Failed Home Inspection? Here’s What To Do
Home inspections aren’t like car smog tests, where the car will either pass or fail, and at which point the car owner will have to put in some work. If it was this way, all houses will fail because there’s always something that needs work in a house.
“The inspection report you receive afterward offers more of a portrait of what’s happening in the house rather than a grade,” says Steve Wadlington, president of WIN Home Inspection in Nashville. Wadlington is talking about the functional condition of the house’s major systems.
Hopefully, you were present at the time of the home inspection.
Why be present at this critical time?
Because you paid about $3oo or so for the inspection and you need to get the full value and get some insight from the professional. “The biggest upside to an inspection is having the onsite dialogue with the professional about what’s going on in the property’s major systems, including the heating, ventilation and air conditioning, water heater, electrical and roof,” Wadlington added. Also, an inspector will likely show you “where your water shutoff valve is, which doesn’t seem important until a pipe bursts and it’s the middle of the night.”
Having your real estate agent present can also help when it comes to discussing needed changes before or after closing that could affect the deal.
So now, what to do if you already failed the inspection?
- Go back to the negotiations table. Should the inspector find some existing problems – mold in the basement or a water heater that will need to be replaced – you have the option to go back to the negotiation table. The inspection mostly takes place during the first 10 days under contract, when any due diligence on the home can be conducted and discussed between the buyer and seller parties if negotiating for a plumbing fix or a reduced price for new windows is needed. If the deal falls apart during the agreed-upon time period, the buyer doesn’t lose any money.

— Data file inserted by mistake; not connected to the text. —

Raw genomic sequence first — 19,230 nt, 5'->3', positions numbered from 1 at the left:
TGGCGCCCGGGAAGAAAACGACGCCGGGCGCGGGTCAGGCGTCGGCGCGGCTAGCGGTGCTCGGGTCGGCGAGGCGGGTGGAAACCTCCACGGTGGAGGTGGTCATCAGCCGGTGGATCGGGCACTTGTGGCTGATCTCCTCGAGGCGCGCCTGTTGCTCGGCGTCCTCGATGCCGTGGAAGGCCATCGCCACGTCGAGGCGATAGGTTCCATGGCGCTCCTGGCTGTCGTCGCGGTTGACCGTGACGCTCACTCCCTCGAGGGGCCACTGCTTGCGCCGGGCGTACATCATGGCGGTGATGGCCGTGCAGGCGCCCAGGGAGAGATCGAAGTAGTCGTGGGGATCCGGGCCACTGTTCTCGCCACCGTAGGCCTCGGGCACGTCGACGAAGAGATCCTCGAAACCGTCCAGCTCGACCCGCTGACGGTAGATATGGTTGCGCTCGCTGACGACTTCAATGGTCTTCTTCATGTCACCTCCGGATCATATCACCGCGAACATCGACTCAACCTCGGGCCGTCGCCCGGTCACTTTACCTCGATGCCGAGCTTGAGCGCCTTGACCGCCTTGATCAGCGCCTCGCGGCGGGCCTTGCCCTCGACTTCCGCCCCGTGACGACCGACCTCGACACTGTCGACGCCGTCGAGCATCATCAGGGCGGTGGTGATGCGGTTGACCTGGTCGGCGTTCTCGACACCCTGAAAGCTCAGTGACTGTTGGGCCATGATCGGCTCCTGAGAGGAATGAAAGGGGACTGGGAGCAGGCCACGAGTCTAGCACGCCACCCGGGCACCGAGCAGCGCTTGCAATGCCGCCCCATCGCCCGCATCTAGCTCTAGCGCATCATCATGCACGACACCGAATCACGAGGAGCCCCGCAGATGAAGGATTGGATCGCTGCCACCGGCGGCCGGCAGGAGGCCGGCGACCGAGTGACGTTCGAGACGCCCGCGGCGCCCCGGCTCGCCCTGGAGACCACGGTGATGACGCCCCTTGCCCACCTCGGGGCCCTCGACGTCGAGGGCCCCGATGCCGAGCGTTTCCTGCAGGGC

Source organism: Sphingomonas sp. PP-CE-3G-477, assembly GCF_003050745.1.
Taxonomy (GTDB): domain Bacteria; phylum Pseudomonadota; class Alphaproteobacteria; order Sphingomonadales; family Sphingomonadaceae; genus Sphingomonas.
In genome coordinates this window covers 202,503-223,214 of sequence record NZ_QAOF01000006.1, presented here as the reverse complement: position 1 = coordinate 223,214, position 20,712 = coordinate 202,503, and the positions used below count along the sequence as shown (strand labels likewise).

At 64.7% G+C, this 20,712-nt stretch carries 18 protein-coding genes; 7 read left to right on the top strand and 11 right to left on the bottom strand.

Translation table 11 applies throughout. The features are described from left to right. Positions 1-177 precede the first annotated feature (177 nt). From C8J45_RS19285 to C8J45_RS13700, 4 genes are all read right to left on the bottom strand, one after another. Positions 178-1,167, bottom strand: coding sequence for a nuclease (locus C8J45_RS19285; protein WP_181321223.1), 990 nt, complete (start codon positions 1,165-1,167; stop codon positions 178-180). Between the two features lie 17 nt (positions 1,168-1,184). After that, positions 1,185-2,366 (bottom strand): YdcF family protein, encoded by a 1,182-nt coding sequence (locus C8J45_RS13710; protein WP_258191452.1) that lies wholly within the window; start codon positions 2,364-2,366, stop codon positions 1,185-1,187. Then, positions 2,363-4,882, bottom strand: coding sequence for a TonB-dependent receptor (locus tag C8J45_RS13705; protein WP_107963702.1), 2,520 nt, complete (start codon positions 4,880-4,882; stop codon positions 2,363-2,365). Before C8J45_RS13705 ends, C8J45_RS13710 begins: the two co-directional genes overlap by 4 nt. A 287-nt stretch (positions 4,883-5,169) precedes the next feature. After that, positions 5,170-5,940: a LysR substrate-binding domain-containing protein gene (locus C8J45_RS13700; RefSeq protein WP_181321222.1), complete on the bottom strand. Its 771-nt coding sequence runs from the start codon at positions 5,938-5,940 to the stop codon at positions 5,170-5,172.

- Use the failed inspection report as a guide for improvement.
If there were no serious safety threats or systems issues with the home, and you’re willing to move forward with the purchase or ownership of a home, keep your inspection report on hand because the information the inspector has provided will tell you what to fix on your potential new home. Keep in mind, however, that the home inspector won’t go into the walls and inside appliances so the report won’t be a detailed account of everything that needs to be changed. “A home inspection is not invasive – they’re not going to take parts of an HVAC apart to see something inside. It’s just not part of what their scope of work is,” Wadlington says.